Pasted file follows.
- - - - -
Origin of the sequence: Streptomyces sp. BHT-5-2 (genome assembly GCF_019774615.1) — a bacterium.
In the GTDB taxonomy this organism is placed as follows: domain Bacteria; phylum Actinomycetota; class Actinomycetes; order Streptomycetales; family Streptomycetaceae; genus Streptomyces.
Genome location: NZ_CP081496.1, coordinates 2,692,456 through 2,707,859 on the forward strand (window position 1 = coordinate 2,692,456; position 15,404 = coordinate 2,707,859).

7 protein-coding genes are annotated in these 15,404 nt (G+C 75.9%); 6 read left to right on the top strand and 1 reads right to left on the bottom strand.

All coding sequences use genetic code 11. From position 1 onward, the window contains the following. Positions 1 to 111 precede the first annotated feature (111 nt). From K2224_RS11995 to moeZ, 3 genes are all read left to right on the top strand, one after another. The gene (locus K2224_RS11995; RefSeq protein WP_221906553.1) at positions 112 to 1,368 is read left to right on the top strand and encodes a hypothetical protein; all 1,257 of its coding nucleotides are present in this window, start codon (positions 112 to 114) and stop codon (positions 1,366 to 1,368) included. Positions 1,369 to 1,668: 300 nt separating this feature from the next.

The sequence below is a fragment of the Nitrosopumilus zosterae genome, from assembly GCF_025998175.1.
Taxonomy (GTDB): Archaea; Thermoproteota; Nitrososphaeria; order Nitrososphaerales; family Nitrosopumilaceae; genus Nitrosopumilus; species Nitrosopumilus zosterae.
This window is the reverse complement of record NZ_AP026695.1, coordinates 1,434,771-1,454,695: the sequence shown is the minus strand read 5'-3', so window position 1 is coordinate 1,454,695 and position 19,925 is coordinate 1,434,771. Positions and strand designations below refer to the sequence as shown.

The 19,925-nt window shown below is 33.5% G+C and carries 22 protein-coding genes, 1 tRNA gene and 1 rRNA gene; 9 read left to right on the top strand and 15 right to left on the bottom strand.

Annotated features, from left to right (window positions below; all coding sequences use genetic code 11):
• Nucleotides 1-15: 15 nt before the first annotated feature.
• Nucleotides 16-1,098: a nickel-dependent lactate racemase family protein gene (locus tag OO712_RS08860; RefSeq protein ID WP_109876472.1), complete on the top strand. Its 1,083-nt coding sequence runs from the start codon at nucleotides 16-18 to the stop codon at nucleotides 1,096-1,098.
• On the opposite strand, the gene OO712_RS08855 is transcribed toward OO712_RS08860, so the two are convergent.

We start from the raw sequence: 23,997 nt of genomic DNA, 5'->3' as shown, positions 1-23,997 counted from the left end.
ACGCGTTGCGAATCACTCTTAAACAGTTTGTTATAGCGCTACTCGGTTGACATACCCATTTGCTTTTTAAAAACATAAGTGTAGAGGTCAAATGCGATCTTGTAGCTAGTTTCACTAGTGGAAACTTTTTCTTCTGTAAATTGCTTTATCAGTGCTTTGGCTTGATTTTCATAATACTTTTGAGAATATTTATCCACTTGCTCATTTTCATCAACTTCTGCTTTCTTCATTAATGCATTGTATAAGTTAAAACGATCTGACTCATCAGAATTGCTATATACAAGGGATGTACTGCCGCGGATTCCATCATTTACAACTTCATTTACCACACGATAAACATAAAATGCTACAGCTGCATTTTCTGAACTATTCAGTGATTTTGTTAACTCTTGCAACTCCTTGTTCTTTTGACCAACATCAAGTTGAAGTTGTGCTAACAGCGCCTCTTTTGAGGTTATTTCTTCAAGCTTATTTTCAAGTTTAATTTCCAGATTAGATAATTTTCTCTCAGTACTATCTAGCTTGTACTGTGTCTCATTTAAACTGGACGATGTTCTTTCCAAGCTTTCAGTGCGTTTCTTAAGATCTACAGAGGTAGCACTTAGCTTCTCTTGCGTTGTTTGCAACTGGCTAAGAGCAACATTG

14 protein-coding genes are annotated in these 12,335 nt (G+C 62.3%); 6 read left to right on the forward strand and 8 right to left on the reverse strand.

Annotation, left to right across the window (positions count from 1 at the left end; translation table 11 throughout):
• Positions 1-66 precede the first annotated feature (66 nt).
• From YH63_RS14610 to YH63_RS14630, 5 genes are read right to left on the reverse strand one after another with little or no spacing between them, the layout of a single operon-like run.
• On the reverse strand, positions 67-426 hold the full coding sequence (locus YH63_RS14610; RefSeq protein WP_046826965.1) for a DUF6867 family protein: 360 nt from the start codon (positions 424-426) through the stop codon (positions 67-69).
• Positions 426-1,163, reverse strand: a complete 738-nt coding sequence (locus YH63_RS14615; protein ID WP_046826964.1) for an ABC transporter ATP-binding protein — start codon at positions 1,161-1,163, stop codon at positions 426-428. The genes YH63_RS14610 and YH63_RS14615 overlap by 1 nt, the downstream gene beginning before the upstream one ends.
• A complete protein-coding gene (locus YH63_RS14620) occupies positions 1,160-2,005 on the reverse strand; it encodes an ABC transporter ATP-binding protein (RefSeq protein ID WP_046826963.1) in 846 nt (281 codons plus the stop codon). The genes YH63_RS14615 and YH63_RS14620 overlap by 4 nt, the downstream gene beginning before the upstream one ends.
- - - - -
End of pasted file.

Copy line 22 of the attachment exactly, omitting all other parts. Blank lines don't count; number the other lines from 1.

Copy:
• A complete protein-coding gene (locus YH63_RS14620) occupies positions 1,160-2,005 on the reverse strand; it encodes an ABC transporter ATP-binding protein (RefSeq protein ID WP_046826963.1) in 846 nt (281 codons plus the stop codon). The genes YH63_RS14615 and YH63_RS14620 overlap by 4 nt, the downstream gene beginning before the upstream one ends.